Bringing it back to my Whirled...
I would even go so far as to speculate that my family's story also sheds some light on why I am so reluctant to cut any slack to the New-Wage luminaries who seemingly "get away with" things too – the self-help stars who dump their spouses for newer models and either gloss over the situation entirely, or exploit it by making themselves seem like the wronged party or the wise hero; the self-styled financial wizards who cheerfully take hundreds of thousands of dollars of other people's money to fund their own lavish lifestyles, while providing very little of value in return; the gurus who molest their students in the guise of furthering the students' spiritual development; the venerable motivational leaders who dally with the under-aged daughters of their friends or business partners and get away scot-free. You can talk all you want about karma, judgment, or poetic justice, and you may very well be right, but sometimes, justice on a more mundane and obvious level would seem so satisfying.
Is it possible that in some way, at least some of these New-Wage rapscallions** have atoned for their own misdeeds? Even if they have behaved in less than honorable ways in their personal lives, could it be that by giving hope to others they have contributed to the world in a meaningful way? Should we give them the benefit of the doubt, even as so many have given Ted Kennedy that benefit? Or is any willingness to overlook their transgressions merely a symptom of blindness, as Joyce Carol Oates put it?
I just don't know. (In case you haven't guessed yet, I'm not nearly as certain about things as I may appear to be on some of my posts.) I do find it difficult to give the benefit of the doubt to hucksters who, though they may acknowledge and even be marginally contrite about "past mistakes," continue with their scamming and bad behavior. I still think it's important to call them on their crap – someone needs to, and not that many people do – and this, I suppose, is the main reason this blog still exists. I also realize that some people will think I am insulting Ted Kennedy's memory, or trivializing his accomplishments, by seeming to lump him into the same category as New-Wage hucksters whose main contribution to the world is nonstop self-aggrandizement. That's not my intention at all; I simply see the parallels between people's often irrational attitudes towards political figures and their equally irrational attitudes towards the dubious heroes of the selfish-help industry.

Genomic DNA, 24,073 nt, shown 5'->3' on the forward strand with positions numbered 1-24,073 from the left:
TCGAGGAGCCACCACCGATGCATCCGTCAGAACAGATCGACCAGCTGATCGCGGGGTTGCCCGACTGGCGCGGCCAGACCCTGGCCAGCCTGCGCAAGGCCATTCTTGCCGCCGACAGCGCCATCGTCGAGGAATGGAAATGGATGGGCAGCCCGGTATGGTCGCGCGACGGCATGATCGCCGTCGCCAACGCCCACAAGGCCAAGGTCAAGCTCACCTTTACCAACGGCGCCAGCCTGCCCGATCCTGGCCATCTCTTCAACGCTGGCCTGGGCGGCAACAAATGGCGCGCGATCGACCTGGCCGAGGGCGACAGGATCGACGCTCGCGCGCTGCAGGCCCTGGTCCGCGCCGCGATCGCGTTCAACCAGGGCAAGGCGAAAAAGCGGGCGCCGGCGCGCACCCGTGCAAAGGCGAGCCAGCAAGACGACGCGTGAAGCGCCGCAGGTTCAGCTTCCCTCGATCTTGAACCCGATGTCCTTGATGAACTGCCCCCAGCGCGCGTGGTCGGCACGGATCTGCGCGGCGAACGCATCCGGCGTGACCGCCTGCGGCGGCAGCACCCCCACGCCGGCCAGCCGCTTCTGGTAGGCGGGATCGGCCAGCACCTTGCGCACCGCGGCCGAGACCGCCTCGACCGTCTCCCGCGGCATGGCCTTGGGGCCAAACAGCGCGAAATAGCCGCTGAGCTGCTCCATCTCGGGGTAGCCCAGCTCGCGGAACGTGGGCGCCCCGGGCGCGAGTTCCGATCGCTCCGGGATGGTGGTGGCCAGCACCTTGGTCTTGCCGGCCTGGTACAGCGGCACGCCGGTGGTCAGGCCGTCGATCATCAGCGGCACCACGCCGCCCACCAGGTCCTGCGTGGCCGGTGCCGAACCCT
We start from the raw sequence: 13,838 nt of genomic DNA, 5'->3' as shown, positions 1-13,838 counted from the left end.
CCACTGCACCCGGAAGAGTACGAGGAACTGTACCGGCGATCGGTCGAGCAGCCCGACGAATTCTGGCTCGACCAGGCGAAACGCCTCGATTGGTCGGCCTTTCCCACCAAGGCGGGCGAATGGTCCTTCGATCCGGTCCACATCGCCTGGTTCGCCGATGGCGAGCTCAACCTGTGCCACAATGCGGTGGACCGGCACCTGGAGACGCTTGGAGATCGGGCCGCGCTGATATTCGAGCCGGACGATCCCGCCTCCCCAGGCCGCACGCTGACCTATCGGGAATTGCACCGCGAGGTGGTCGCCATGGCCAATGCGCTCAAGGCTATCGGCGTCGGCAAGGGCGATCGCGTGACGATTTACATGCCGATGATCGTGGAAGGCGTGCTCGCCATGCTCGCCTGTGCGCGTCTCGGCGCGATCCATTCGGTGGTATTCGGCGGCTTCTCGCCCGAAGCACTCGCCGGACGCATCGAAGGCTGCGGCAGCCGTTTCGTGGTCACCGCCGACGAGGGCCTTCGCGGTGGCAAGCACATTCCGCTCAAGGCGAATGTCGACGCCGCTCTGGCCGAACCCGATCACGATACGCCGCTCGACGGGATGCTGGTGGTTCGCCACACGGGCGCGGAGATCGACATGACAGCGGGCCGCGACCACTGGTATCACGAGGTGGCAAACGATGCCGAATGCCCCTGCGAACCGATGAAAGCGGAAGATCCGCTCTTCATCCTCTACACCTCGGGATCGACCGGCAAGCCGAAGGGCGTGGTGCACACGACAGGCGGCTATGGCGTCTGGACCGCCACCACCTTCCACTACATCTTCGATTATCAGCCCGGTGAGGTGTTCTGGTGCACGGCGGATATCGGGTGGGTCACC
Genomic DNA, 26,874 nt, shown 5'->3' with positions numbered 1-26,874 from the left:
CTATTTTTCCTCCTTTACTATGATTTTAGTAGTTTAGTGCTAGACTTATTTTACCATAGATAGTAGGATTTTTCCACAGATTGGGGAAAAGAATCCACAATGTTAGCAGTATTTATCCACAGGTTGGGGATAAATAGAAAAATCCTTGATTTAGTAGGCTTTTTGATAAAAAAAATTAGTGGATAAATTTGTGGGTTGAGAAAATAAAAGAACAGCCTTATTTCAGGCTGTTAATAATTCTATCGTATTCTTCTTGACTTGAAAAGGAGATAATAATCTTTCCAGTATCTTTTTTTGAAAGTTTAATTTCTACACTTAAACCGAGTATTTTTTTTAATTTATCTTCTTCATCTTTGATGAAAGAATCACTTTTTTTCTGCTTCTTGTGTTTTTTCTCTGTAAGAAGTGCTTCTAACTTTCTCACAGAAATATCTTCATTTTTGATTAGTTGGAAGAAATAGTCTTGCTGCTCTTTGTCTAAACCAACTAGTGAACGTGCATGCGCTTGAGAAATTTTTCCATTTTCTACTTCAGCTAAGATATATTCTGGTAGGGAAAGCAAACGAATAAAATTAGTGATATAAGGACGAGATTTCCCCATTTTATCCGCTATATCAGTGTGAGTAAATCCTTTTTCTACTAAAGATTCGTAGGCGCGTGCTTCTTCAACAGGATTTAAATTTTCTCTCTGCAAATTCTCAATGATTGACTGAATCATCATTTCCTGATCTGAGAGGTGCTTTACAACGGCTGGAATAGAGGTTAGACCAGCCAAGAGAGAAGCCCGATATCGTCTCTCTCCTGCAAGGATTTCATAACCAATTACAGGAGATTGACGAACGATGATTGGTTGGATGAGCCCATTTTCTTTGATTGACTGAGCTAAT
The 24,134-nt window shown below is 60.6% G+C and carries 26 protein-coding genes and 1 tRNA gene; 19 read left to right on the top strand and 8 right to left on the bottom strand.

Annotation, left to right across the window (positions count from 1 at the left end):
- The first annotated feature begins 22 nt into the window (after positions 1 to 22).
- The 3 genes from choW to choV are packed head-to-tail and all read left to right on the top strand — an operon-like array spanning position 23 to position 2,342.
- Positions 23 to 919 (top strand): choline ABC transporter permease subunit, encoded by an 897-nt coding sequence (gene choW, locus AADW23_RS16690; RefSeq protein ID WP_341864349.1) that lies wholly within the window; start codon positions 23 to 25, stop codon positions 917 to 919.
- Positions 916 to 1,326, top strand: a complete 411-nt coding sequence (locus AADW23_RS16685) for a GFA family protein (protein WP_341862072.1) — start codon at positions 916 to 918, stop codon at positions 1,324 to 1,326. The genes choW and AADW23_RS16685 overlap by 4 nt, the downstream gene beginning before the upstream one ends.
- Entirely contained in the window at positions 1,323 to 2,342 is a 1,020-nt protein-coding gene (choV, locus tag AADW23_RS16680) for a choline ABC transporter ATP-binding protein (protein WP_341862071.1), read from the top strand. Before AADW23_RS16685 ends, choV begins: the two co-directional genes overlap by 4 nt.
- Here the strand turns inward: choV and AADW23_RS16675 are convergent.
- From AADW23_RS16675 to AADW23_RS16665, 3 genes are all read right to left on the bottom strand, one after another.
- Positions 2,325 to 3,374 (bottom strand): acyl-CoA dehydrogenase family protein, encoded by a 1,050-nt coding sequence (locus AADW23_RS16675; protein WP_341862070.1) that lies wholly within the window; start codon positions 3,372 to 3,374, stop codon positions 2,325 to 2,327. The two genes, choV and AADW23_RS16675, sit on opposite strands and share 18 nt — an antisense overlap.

Here's what I do know: we all have our stories, which in their own way are, like the Kennedys, at once perfectly lovely and deeply haunted. "Who would you be without your story?" asks sweetly smiling New-Wage guru-ette Byron Katie of The Work fame, whose entire oeuvre, and much of her appeal, seem to center around her own "story." And her fans, including other successful New-Wage gurus, smile and nod and preach about ridding yourself of your story, or "cleaning" yourself of your memories, or purging yourself of your past. (Some, as noted earlier, would prefer that you purge yourself of stories of their notorious pasts.) Even so, I have a feeling that Katie's question is one that few of us can really answer, because, for better or worse, we all cling to our stories in one way or another. Sometimes those stories serve us well, sometimes they don't. But most of us, if we're honest, will admit that when all of the blogging and tweeting and commenting and punditry and snarking and sniping and marketing and myth-making are done, when we drag ourselves away from our laptops and TVs and satellite radio and iPhones (assuming that some of us still do that), there really is no single or simple way of interpreting our own stories, to say nothing of anyone else's.
Not that this will ever keep any one of us from trying.
* * * * *
PS ~ Despite all of my going on and on about myself, I haven't forgotten that this is the eighth anniversary of the infamous 9/11 attacks on the US, as the above-mentioned Steve Salerno made note of on SHAMblog. There's an interesting discussion going on there, with some well-written contributions from my own Rev Ron.
** I just love the word "rapscallion" and have been waiting for a chance to use it in a sentence. There, I just did it again.